Finding a new place to eat with a friend or that special someone often requires a trawl throughGoogle search results or Yelp reviews, but they're not very good at knowing the types of restaurants you already like. Adding a touch of natural language recognition and artificial intelligence, Russia's IO is an app that learns users' preferences and chats with them to help them find restaurants nearby. Users simply start by typing questions into IO, without having to fill out any preferences up front. IO will then begin to reply with an easy-to-understand answer in a friendly tone. Users can type as if they were speaking to a friend over text and IO will understand what they're saying. When recommending a restaurant, the app brings up all of the relevent details -- location, description, menu, prices, opening times and contact details. Users can also ask what's good on the menu, what the atmosphere's like and if it's good for a date, along with other questions they might have. For each response, users can let IO know if they think it looks good, if they want to know more info or a different suggestion. This way, the app learns their preferences and can make better recommendations in the future. The more they use it, the smarter it becomes. Over time, users can save information about their favorite restaurants to create their own unique collection.

Recently launched in New York City and with plans to expand to major European cities, IO is part of a trend for presenting data in a more friendly way using AI and machine learning, and at times it feels close to the vision of the future presented in Spike Jonze's Her. Are there other ways to make tech user interfaces feel less like working with a computer and more like speaking with a human?

Sexy Data? SHOW ME!

Personal data, business data, Big Data, data e-ver-y-where! Captured, stored and according to a scientific rapport called Extracting value from chaos The world’s information is doubling every two years. In 2011 the world created a staggering 1.8 zettabytes. By 2020 the world will generate 50 times the amount of information and 75 times the number of "information containers". All these numbers could either mean nothing to you or drive you totally nuts.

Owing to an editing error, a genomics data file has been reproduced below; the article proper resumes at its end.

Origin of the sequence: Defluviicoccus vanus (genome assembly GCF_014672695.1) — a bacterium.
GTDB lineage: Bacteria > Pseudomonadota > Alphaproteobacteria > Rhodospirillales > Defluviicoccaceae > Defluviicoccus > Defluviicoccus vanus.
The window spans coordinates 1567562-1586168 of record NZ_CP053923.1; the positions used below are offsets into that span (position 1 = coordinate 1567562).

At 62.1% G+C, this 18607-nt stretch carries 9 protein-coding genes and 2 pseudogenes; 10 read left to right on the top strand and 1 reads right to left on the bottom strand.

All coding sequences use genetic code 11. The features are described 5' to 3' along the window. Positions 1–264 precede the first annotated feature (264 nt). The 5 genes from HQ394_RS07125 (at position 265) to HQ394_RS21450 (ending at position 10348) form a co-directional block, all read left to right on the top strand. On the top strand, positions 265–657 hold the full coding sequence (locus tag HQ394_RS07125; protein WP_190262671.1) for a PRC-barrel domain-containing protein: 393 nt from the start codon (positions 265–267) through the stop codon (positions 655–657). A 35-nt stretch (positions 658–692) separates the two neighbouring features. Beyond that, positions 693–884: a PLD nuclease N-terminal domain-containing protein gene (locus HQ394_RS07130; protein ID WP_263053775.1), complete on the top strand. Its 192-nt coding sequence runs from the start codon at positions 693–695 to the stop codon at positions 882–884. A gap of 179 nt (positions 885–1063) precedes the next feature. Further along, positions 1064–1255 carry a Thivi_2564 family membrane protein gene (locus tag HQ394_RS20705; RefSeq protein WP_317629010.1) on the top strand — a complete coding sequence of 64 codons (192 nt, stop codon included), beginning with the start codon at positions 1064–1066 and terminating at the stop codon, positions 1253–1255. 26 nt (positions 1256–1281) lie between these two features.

That's why there's Infoactive! It translates all this information in data driven stories. It Builds interactive infographics and data visualizations who are simple, responsive and of course ,already mentioned, interactive.

Data is everything but sexy, with the Infoactive overhaul it's appearance becomes visual, simple and compelling. When analyses become more visual they're easier to understand which will increase efficiency and speed up the information intake. It also lowers the bar of understanding complex matters and makes it easier to grasp. With more knowledge of the world under their belt people might develop intellect quicker and could make better overal choices. It will raise the quality of life standard as we know it simply by changing numbers in visuals.  

Slavery gets shit done

Well I've got a lot going on recently and in reaction to that I respond quite the opposite of normal human beings. Yes, I get kind of lazy! See, I work real hard when I have goal that I'm passionate about. Craving to get that one big oppertunity or breakthrough, and when I finally tend to get there my mind hollers with a deep afro american cinema voice - DONE!

I then litterally turn my back and the priority of napping grabs first place again. It's not the weirdest phenomenon, but still. So if you're in this pickle too, high five the shit out of someone's ear next to you! because I have found a solution! *warning if you think this last joke is not funny in ANY possible way you are better off just stopping right here, or here,

I do not have a shiny docter's degree but I will give you the same advice. Wheter you're turning blind because tasks are pilling up at your desk or your rasta attitude is getting the the best of you, Get (a) Carrot

It's a application that preforms the role of this Absurd football coach screaming casual questions guided with some serious spit. Refreshing as it is, you need it on your phone to do some actual work with style.